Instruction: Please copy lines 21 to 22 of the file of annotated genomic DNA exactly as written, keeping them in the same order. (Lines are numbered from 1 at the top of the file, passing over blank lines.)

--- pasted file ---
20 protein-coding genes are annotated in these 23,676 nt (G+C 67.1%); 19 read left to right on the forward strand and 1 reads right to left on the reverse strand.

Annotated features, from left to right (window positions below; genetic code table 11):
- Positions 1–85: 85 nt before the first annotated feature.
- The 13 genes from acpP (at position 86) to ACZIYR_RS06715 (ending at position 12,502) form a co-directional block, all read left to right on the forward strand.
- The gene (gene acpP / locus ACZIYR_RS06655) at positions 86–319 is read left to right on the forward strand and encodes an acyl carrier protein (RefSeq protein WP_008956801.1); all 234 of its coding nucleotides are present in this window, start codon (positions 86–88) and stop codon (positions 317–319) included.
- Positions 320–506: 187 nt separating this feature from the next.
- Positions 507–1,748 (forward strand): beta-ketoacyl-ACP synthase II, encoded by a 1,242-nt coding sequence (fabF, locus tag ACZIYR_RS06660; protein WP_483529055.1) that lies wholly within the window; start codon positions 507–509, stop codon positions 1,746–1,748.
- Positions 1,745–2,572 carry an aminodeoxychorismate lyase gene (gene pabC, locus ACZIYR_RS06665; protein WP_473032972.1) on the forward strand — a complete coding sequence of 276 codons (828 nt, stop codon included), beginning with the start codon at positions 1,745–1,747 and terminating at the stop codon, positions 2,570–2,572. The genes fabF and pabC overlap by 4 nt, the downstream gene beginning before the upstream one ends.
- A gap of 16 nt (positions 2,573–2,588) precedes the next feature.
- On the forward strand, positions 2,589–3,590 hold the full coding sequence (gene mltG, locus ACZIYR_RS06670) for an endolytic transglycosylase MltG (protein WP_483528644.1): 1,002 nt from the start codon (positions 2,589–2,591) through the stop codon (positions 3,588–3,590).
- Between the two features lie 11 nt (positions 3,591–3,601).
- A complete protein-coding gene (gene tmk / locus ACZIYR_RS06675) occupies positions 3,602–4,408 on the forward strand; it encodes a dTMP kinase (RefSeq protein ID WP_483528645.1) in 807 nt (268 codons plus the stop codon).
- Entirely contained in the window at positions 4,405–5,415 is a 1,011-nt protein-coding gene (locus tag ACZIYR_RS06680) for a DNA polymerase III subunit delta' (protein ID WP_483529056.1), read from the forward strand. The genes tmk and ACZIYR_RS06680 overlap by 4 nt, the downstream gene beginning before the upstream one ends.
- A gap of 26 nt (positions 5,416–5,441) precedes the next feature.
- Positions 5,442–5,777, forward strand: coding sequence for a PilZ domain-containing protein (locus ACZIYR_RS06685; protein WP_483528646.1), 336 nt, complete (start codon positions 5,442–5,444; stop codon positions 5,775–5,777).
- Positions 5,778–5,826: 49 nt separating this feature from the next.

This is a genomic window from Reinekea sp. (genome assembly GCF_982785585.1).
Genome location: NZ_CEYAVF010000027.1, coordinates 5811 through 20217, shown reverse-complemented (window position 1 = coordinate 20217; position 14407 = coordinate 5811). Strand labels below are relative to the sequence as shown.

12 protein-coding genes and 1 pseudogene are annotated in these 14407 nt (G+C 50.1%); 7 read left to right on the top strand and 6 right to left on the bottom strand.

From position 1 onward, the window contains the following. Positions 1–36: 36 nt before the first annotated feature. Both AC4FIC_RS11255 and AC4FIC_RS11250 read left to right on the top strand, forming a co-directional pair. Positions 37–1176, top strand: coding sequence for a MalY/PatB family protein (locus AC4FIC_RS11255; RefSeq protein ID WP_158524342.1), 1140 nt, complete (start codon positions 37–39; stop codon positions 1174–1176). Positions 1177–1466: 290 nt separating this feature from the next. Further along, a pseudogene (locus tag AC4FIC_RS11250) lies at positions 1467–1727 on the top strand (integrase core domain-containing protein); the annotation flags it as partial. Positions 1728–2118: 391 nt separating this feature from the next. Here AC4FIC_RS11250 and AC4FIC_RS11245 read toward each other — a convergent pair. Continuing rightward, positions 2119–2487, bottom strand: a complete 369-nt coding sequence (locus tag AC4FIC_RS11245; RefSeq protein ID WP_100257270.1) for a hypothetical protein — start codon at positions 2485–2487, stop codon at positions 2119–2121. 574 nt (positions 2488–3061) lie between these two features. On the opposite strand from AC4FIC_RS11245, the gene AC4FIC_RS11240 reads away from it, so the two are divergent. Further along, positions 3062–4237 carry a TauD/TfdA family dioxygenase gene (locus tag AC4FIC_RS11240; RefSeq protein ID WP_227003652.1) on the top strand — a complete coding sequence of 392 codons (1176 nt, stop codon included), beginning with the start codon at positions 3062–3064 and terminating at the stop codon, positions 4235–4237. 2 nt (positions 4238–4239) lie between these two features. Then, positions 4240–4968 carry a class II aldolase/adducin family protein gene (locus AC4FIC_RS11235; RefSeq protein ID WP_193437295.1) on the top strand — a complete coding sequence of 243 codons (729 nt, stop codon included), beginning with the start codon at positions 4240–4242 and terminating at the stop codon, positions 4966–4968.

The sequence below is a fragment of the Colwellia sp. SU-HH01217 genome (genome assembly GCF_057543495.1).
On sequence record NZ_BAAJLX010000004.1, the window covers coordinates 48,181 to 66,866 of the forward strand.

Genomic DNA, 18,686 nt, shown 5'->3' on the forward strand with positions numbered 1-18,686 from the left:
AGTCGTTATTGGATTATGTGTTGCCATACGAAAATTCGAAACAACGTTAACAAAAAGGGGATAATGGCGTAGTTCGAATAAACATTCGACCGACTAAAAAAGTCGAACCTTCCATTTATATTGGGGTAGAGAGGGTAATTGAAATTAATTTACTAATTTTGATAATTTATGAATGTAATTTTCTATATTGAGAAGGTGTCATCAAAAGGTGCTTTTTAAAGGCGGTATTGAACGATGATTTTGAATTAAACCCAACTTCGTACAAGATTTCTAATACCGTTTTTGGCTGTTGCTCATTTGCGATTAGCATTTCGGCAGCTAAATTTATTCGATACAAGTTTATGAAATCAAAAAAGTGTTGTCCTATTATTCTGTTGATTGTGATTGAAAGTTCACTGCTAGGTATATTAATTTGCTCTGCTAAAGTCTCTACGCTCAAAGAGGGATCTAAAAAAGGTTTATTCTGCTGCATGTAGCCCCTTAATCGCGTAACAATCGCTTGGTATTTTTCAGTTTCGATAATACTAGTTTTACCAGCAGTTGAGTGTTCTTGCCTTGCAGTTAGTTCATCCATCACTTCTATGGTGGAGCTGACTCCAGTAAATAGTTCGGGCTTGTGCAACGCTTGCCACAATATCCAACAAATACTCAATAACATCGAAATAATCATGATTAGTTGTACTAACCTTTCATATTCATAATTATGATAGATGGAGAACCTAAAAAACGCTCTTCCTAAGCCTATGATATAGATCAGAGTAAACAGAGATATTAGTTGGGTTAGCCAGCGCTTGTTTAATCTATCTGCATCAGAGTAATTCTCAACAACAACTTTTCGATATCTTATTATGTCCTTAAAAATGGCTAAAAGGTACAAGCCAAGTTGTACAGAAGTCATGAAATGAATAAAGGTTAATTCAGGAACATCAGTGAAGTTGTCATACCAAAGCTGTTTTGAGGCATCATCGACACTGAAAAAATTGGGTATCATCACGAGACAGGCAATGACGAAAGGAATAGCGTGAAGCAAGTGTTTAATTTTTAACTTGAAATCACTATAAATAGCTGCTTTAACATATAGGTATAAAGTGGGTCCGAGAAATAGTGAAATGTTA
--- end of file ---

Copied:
The sequence below is a fragment of the Colwellia sp. SU-HH01217 genome (genome assembly GCF_057543495.1).
On sequence record NZ_BAAJLX010000004.1, the window covers coordinates 48,181 to 66,866 of the forward strand.